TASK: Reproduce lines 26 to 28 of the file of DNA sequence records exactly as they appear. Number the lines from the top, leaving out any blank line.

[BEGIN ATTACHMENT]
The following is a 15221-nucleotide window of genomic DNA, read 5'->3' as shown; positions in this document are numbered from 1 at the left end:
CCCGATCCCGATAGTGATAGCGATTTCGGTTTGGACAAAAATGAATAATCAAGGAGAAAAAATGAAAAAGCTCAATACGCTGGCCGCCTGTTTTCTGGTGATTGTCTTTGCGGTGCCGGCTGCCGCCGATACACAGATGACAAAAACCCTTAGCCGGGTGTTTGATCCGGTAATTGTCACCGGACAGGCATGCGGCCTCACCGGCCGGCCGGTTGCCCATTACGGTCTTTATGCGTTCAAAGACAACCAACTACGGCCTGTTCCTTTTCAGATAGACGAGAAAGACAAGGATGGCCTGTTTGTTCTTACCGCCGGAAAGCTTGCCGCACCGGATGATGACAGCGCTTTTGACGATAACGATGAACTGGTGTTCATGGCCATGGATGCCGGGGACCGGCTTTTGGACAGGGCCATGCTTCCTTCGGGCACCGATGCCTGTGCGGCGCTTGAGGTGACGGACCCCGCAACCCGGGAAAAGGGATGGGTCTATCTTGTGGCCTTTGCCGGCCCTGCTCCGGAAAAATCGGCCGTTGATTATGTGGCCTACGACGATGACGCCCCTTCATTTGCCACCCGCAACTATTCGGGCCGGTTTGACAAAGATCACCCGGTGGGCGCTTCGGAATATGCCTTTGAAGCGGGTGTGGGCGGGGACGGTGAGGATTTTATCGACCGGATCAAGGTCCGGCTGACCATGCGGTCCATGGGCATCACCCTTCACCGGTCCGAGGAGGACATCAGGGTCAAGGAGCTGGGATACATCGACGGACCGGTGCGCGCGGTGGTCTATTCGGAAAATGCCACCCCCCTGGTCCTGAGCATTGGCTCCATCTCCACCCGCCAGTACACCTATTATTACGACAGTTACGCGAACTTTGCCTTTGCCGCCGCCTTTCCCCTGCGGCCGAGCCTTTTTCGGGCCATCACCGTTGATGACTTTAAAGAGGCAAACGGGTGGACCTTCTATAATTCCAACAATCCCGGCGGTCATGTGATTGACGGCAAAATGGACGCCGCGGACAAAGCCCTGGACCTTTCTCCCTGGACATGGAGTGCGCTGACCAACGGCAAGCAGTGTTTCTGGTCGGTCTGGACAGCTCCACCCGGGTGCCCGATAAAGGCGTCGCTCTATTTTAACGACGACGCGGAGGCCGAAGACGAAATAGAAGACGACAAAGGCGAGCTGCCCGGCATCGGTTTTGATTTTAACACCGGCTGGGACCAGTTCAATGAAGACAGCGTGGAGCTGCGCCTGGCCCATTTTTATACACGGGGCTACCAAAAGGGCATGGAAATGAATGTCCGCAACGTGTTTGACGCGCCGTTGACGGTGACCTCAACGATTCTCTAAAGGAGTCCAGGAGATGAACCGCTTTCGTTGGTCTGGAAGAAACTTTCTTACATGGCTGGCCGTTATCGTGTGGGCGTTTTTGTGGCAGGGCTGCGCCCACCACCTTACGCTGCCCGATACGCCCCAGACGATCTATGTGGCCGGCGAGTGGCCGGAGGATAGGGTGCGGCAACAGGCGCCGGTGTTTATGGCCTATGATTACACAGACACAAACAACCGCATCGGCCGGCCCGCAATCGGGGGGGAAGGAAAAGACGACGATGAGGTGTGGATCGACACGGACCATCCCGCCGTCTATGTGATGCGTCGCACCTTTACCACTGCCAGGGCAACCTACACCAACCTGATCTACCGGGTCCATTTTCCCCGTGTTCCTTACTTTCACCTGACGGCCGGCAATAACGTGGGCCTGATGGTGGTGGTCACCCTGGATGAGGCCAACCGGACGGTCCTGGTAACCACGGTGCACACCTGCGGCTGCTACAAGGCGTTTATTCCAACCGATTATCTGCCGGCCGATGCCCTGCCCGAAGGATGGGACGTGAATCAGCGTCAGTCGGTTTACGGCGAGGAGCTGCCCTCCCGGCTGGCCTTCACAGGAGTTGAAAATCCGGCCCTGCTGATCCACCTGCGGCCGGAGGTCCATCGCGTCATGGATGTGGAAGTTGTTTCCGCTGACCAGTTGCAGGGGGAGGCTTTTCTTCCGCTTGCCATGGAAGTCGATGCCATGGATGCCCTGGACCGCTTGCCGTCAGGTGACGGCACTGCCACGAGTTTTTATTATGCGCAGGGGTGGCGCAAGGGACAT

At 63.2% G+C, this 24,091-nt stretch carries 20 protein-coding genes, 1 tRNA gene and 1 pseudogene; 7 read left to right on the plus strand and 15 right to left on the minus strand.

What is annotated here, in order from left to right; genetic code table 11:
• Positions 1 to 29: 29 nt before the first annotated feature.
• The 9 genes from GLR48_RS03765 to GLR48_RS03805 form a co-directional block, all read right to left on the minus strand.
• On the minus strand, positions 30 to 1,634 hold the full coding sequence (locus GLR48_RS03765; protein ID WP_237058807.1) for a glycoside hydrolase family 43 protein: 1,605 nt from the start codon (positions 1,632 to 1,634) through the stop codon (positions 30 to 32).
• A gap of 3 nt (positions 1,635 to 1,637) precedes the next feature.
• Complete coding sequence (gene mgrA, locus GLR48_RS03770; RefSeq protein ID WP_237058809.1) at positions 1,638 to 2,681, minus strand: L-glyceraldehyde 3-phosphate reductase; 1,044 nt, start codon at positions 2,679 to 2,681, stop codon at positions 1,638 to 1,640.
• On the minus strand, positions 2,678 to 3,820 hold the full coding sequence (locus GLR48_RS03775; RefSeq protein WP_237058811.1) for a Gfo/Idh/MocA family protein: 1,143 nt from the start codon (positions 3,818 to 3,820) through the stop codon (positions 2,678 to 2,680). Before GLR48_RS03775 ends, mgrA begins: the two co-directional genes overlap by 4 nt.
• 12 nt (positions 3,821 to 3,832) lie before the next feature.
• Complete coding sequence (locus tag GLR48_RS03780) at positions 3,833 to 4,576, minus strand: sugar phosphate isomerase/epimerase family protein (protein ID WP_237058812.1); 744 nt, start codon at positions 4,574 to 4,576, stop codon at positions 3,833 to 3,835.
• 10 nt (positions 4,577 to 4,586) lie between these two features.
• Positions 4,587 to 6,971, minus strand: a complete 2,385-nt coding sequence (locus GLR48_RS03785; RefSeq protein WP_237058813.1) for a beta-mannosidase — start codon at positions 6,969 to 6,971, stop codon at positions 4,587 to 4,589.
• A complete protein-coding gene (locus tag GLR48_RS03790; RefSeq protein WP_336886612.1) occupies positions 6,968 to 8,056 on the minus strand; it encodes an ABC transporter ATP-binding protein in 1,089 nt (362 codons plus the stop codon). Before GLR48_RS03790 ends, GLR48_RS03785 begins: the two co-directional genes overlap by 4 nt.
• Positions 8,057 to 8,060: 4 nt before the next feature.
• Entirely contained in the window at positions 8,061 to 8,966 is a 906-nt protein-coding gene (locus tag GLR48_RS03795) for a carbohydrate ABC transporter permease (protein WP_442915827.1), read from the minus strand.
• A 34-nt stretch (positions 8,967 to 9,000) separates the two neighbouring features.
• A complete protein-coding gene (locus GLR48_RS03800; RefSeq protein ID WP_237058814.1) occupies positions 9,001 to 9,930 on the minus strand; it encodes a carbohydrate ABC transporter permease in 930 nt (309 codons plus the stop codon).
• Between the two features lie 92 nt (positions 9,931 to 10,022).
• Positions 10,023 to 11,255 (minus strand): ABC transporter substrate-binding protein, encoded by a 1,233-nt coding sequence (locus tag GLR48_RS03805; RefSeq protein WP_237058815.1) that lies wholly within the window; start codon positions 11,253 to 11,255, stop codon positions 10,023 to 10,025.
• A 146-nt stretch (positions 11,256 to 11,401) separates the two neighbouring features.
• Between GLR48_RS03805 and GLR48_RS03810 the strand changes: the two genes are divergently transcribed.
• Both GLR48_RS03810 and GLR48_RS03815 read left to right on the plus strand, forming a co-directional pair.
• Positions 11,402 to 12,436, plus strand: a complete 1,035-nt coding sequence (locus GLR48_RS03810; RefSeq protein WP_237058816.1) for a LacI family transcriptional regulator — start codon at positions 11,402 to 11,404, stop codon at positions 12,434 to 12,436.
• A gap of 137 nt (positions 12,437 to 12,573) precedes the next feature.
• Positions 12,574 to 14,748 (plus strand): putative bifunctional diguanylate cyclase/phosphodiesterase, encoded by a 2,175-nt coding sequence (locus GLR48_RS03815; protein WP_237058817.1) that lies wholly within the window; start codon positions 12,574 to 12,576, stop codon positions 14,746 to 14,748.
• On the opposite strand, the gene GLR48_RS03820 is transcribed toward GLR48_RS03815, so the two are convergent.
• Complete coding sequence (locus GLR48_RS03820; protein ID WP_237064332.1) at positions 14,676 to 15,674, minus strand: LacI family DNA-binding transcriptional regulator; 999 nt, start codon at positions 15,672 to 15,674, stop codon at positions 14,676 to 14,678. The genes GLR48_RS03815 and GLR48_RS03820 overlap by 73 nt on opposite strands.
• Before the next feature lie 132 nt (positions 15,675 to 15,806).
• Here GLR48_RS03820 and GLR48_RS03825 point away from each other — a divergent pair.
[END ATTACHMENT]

• A gap of 137 nt (positions 12,437 to 12,573) precedes the next feature.
• Positions 12,574 to 14,748 (plus strand): putative bifunctional diguanylate cyclase/phosphodiesterase, encoded by a 2,175-nt coding sequence (locus GLR48_RS03815; protein WP_237058817.1) that lies wholly within the window; start codon positions 12,574 to 12,576, stop codon positions 14,746 to 14,748.
• On the opposite strand, the gene GLR48_RS03820 is transcribed toward GLR48_RS03815, so the two are convergent.